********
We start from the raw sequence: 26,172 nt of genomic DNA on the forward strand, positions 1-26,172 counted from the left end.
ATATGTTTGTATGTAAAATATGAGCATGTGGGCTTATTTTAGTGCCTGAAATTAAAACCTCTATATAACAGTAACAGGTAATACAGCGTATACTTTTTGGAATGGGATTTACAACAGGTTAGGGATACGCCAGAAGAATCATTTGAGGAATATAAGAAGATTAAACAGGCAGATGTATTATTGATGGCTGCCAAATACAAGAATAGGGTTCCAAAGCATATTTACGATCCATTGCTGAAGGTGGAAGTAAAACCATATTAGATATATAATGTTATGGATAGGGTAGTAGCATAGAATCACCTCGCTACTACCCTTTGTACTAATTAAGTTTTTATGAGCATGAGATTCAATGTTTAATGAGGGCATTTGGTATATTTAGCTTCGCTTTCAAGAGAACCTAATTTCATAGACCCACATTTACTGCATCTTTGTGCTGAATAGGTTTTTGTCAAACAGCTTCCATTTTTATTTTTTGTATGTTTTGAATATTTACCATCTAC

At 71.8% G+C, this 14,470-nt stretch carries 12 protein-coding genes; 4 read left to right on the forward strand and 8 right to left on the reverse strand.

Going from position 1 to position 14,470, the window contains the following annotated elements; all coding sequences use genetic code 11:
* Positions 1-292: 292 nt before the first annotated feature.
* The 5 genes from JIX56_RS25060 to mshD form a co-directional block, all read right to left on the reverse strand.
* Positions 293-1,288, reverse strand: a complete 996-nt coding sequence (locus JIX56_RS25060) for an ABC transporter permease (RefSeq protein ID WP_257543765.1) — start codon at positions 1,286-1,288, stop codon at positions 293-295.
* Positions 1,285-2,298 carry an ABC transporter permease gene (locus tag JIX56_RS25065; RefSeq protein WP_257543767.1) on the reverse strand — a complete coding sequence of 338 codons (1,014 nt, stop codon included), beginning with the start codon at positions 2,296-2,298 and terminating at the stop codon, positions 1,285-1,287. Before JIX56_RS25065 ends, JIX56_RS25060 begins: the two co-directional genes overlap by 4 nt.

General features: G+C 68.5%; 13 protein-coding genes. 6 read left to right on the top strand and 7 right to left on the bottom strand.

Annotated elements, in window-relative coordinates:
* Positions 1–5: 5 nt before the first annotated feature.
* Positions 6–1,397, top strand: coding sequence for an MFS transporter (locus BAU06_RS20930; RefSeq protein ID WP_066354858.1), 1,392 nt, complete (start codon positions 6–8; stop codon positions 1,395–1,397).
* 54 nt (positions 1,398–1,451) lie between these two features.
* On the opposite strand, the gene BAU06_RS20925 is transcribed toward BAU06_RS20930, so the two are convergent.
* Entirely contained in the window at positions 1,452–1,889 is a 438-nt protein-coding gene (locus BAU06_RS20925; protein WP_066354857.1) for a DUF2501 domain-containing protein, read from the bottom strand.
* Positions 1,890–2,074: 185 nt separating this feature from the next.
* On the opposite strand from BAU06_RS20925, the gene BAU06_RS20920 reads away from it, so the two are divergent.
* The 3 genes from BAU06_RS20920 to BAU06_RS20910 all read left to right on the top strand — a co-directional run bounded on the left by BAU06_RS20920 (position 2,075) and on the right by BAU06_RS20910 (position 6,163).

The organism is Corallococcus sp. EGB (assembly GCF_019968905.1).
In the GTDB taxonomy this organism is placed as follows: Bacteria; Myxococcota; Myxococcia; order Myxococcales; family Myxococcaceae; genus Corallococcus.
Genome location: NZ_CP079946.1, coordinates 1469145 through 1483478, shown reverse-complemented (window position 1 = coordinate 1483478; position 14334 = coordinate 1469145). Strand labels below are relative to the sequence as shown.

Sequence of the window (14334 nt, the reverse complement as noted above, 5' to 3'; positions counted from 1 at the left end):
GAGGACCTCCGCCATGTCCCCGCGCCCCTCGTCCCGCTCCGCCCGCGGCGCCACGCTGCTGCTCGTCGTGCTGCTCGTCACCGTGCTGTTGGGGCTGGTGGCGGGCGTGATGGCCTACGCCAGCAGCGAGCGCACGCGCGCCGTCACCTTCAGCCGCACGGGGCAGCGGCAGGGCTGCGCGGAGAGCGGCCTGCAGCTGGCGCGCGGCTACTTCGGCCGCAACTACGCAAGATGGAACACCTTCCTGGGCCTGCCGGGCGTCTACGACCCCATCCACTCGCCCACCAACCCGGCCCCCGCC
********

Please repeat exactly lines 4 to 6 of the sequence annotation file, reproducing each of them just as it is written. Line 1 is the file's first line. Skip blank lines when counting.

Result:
Going from position 1 to position 14,470, the window contains the following annotated elements; all coding sequences use genetic code 11:
* Positions 1-292: 292 nt before the first annotated feature.
* The 5 genes from JIX56_RS25060 to mshD form a co-directional block, all read right to left on the reverse strand.